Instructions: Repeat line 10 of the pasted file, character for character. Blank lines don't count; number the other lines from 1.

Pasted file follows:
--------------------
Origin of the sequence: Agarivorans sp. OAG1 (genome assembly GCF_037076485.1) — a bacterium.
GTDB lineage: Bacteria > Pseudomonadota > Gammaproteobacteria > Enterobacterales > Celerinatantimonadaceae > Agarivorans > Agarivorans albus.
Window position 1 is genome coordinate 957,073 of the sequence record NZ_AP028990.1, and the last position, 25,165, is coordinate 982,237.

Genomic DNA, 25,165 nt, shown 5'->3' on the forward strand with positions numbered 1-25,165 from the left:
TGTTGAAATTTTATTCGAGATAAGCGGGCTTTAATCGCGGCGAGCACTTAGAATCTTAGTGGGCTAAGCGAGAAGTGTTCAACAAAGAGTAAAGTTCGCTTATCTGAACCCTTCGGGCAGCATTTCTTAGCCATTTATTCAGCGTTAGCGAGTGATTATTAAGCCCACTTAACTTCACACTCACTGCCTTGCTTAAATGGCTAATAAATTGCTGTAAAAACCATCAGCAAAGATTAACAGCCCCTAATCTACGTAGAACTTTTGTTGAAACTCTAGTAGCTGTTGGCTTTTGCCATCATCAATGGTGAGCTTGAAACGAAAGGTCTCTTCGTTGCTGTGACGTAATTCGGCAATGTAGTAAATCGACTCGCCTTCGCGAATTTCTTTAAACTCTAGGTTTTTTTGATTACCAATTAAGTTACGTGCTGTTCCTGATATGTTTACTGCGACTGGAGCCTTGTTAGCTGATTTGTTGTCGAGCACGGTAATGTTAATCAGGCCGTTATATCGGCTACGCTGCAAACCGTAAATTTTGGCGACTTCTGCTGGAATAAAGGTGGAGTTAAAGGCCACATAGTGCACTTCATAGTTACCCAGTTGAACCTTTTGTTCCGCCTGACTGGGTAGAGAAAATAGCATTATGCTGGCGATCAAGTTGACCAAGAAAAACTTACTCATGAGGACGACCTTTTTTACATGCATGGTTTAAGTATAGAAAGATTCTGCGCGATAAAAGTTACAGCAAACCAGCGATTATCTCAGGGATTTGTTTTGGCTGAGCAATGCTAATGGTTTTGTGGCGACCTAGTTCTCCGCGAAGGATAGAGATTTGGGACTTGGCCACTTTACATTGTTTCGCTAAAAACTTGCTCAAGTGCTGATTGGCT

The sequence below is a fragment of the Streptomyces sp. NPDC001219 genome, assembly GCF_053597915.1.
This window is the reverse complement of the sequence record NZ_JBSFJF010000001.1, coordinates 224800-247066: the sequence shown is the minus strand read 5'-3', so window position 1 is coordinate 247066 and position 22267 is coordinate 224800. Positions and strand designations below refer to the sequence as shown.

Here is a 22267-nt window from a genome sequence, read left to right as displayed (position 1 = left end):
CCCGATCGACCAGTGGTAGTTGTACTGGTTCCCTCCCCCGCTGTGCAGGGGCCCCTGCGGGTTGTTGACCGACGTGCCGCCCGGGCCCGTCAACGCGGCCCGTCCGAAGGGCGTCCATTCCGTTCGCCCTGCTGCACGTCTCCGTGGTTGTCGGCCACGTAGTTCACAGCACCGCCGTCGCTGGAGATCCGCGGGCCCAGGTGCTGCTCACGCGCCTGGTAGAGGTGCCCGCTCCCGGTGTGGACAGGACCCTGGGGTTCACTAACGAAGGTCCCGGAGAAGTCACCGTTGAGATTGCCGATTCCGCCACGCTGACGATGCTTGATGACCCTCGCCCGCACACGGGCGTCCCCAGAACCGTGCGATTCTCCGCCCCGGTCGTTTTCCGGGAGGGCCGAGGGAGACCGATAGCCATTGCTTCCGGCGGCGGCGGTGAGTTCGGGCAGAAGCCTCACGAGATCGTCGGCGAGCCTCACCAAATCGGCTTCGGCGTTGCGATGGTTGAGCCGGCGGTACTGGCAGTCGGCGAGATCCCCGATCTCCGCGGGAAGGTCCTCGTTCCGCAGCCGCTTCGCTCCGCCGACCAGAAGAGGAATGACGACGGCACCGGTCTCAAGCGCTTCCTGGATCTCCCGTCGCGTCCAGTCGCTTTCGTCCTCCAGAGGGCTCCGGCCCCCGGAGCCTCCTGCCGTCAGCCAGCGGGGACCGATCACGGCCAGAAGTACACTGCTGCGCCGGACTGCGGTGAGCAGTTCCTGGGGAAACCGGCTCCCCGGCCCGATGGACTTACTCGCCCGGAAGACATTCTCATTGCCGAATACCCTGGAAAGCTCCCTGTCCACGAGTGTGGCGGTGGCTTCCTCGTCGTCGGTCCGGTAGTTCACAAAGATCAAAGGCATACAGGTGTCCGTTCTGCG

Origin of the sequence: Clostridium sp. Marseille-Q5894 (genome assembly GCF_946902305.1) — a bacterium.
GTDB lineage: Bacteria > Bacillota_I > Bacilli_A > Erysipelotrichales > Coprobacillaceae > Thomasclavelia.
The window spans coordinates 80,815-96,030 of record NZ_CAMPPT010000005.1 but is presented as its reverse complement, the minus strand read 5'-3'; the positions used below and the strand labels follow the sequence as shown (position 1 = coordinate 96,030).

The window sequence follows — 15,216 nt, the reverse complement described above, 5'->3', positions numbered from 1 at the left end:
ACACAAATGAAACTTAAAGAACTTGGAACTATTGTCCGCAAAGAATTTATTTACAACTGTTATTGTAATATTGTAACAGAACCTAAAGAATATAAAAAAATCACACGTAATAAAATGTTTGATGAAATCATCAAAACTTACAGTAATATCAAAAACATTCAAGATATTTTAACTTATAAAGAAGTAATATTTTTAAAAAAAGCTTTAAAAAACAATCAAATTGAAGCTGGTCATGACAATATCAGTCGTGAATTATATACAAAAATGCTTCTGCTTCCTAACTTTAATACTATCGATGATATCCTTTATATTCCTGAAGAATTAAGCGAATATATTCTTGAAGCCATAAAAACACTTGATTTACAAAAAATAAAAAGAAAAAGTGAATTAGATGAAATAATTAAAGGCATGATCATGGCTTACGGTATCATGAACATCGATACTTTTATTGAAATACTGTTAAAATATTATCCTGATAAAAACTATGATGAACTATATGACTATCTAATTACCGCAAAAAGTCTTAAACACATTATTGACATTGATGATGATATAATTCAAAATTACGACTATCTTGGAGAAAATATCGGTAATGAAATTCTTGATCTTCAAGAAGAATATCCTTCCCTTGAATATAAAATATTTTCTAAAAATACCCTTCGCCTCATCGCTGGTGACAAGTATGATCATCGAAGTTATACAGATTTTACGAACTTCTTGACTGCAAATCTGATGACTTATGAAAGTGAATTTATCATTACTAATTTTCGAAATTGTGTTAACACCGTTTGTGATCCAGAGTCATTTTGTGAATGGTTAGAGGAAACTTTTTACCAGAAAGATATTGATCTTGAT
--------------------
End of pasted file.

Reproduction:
Origin of the sequence: Clostridium sp. Marseille-Q5894 (genome assembly GCF_946902305.1) — a bacterium.